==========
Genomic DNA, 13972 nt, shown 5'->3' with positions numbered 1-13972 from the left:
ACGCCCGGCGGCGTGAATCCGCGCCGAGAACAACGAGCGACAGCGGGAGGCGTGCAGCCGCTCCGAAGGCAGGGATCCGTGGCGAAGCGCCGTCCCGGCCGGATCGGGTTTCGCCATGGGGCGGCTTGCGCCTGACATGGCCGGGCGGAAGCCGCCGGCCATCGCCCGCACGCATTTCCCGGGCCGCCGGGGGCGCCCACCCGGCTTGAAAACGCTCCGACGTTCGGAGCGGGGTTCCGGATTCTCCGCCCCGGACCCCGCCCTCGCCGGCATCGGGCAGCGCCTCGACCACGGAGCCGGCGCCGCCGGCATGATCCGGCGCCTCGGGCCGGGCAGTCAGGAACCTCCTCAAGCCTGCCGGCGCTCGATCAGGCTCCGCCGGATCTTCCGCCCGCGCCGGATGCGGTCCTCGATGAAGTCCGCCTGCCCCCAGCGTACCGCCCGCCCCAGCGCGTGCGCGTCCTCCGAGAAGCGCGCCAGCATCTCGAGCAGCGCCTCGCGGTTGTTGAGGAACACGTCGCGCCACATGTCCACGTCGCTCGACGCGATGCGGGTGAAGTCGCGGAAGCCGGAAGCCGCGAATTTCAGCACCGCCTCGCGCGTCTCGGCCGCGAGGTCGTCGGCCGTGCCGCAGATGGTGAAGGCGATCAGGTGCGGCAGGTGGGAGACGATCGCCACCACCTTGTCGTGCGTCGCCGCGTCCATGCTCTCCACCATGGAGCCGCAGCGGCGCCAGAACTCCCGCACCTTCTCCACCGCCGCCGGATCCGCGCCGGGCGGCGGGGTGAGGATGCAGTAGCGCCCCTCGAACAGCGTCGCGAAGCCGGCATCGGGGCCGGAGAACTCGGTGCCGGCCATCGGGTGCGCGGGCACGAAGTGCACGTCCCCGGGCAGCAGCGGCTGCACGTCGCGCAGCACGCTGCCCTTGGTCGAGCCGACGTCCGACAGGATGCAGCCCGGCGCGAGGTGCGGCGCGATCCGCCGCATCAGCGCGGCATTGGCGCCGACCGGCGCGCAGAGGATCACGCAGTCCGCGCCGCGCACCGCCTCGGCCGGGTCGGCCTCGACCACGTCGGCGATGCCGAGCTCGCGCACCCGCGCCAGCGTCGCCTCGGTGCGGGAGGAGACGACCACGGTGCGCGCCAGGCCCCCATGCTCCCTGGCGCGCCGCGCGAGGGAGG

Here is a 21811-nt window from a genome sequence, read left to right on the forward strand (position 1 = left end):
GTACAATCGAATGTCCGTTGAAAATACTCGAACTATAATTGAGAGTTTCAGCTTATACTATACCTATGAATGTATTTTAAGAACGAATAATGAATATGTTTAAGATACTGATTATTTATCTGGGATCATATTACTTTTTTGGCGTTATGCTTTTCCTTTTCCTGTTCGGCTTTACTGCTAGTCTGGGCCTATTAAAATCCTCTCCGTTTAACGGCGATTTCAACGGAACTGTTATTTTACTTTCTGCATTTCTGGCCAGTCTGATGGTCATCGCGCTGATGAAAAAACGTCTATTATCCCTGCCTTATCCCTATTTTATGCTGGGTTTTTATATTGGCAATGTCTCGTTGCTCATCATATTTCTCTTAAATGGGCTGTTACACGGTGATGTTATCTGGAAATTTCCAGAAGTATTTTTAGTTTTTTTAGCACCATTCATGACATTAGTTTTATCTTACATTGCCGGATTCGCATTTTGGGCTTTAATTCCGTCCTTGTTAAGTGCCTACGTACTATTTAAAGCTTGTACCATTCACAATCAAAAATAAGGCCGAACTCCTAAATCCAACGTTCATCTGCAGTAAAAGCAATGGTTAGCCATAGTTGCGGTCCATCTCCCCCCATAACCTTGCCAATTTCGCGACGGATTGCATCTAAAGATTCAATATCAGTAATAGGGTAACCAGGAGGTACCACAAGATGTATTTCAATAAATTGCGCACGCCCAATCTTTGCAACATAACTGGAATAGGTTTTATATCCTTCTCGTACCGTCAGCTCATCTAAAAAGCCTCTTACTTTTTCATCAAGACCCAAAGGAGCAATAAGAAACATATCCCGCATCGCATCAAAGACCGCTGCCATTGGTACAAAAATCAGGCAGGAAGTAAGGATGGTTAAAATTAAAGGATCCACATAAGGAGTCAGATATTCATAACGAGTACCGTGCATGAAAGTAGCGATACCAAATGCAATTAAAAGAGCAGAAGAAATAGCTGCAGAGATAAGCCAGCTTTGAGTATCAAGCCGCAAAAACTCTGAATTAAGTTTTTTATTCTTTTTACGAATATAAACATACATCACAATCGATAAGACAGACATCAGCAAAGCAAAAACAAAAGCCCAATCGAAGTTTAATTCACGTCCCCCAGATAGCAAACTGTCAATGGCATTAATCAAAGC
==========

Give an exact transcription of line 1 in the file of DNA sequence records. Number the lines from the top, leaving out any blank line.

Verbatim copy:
Genomic DNA, 13972 nt, shown 5'->3' with positions numbered 1-13972 from the left: